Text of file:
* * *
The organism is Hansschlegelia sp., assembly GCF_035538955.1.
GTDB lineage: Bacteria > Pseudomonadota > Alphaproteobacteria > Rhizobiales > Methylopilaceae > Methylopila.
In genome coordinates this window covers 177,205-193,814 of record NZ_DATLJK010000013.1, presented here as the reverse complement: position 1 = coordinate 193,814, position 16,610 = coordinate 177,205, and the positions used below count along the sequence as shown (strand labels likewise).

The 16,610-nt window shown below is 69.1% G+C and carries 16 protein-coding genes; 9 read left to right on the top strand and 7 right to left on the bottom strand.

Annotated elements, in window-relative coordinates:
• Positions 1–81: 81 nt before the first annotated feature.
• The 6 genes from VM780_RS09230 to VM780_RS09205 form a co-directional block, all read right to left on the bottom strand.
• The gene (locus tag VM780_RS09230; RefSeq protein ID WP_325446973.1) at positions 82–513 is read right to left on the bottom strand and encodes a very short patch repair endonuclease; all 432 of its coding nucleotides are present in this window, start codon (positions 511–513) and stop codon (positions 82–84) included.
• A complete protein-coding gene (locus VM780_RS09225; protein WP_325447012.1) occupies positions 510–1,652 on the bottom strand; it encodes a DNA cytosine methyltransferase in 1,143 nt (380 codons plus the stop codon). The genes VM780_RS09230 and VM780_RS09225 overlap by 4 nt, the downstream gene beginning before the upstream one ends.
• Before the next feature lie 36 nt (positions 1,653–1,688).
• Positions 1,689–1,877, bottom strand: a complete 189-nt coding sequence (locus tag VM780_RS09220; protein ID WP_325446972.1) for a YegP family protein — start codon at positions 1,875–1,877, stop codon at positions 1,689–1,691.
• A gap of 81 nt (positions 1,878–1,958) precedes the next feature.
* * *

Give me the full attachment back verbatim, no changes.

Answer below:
The organism is Hansschlegelia sp., assembly GCF_035538955.1.
GTDB lineage: Bacteria > Pseudomonadota > Alphaproteobacteria > Rhizobiales > Methylopilaceae > Methylopila.
In genome coordinates this window covers 177,205-193,814 of record NZ_DATLJK010000013.1, presented here as the reverse complement: position 1 = coordinate 193,814, position 16,610 = coordinate 177,205, and the positions used below count along the sequence as shown (strand labels likewise).

The 16,610-nt window shown below is 69.1% G+C and carries 16 protein-coding genes; 9 read left to right on the top strand and 7 right to left on the bottom strand.

Annotated elements, in window-relative coordinates:
• Positions 1–81: 81 nt before the first annotated feature.
• The 6 genes from VM780_RS09230 to VM780_RS09205 form a co-directional block, all read right to left on the bottom strand.
• The gene (locus tag VM780_RS09230; RefSeq protein ID WP_325446973.1) at positions 82–513 is read right to left on the bottom strand and encodes a very short patch repair endonuclease; all 432 of its coding nucleotides are present in this window, start codon (positions 511–513) and stop codon (positions 82–84) included.
• A complete protein-coding gene (locus VM780_RS09225; protein WP_325447012.1) occupies positions 510–1,652 on the bottom strand; it encodes a DNA cytosine methyltransferase in 1,143 nt (380 codons plus the stop codon). The genes VM780_RS09230 and VM780_RS09225 overlap by 4 nt, the downstream gene beginning before the upstream one ends.
• Before the next feature lie 36 nt (positions 1,653–1,688).
• Positions 1,689–1,877, bottom strand: a complete 189-nt coding sequence (locus tag VM780_RS09220; protein ID WP_325446972.1) for a YegP family protein — start codon at positions 1,875–1,877, stop codon at positions 1,689–1,691.
• A gap of 81 nt (positions 1,878–1,958) precedes the next feature.